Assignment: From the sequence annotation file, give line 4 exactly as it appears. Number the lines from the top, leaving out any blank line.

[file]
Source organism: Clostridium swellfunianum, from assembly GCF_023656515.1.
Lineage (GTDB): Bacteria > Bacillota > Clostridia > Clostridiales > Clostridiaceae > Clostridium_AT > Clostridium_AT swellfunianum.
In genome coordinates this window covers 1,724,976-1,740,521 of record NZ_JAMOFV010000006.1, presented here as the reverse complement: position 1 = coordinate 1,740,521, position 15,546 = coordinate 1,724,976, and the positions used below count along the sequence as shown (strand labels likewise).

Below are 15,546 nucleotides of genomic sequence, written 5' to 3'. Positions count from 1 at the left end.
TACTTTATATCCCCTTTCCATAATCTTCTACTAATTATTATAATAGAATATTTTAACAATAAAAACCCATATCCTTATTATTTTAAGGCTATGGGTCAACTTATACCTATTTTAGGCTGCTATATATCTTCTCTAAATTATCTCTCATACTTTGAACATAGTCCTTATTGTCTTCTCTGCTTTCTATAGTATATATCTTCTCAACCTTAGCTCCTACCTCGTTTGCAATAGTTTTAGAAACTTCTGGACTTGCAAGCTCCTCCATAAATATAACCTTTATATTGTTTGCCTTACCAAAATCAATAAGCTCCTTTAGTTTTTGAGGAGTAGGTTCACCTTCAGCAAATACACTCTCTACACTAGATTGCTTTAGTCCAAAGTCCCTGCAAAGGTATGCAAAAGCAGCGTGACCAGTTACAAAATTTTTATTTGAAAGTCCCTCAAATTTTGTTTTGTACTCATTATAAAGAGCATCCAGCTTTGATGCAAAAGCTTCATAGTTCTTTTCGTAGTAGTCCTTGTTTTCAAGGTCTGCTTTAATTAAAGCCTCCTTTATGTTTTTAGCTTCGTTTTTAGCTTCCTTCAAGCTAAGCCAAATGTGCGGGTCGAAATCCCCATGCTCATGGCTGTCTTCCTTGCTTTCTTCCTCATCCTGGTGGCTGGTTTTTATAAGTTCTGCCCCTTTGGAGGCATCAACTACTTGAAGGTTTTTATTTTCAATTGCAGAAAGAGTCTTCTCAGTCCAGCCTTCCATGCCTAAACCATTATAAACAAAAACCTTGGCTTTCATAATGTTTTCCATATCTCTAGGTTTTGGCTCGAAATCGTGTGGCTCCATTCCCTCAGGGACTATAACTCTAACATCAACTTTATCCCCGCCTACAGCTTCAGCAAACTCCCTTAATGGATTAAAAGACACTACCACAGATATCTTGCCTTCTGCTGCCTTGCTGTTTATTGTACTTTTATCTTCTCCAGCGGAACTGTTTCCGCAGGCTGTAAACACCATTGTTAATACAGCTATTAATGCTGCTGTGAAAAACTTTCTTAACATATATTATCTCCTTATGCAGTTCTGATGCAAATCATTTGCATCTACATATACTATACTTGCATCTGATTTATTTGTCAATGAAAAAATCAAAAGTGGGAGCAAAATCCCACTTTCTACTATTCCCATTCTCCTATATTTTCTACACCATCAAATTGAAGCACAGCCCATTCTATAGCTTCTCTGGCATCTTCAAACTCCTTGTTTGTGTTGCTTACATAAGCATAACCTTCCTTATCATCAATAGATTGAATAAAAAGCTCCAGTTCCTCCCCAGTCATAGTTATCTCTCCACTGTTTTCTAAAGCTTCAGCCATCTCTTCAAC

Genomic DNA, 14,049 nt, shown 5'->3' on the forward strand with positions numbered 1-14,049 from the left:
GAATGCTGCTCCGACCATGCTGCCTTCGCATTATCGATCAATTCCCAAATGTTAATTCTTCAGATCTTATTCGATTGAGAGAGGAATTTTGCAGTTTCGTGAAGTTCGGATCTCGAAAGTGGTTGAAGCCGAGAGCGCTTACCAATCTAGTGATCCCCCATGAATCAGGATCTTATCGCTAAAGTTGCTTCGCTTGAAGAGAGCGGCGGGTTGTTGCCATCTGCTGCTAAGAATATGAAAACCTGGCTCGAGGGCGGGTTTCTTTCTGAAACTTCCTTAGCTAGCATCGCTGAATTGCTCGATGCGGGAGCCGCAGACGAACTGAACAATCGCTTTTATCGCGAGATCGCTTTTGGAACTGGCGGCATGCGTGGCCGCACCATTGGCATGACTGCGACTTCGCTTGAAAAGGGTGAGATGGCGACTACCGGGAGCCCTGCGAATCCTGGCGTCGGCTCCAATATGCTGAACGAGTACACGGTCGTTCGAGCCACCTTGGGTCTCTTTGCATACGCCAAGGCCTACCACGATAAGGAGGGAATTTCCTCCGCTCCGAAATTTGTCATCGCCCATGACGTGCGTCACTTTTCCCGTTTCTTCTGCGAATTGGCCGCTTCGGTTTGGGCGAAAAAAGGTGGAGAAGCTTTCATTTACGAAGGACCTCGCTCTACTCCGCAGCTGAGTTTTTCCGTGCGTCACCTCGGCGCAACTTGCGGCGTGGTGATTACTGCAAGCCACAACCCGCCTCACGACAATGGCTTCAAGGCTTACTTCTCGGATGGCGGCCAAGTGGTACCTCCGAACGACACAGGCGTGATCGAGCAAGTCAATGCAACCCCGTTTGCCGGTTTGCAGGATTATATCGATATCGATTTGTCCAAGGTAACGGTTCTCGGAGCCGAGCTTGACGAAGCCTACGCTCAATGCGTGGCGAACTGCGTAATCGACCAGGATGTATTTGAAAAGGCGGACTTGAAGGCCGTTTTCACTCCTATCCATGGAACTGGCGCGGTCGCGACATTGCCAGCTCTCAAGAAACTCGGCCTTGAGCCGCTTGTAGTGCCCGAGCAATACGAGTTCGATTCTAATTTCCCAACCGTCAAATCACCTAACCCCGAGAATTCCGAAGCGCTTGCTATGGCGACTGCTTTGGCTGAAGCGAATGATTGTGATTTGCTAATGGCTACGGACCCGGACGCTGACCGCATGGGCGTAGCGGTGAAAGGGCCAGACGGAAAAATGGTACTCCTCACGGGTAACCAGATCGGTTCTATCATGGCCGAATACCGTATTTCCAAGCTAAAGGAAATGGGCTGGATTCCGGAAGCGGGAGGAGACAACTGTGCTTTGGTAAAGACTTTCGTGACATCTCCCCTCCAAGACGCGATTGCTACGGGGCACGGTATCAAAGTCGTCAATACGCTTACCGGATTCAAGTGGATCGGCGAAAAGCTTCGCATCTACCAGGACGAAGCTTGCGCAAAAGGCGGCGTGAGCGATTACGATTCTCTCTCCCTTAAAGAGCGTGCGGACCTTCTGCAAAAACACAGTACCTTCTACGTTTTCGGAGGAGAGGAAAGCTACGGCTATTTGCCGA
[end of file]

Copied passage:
Below are 15,546 nucleotides of genomic sequence, written 5' to 3'. Positions count from 1 at the left end.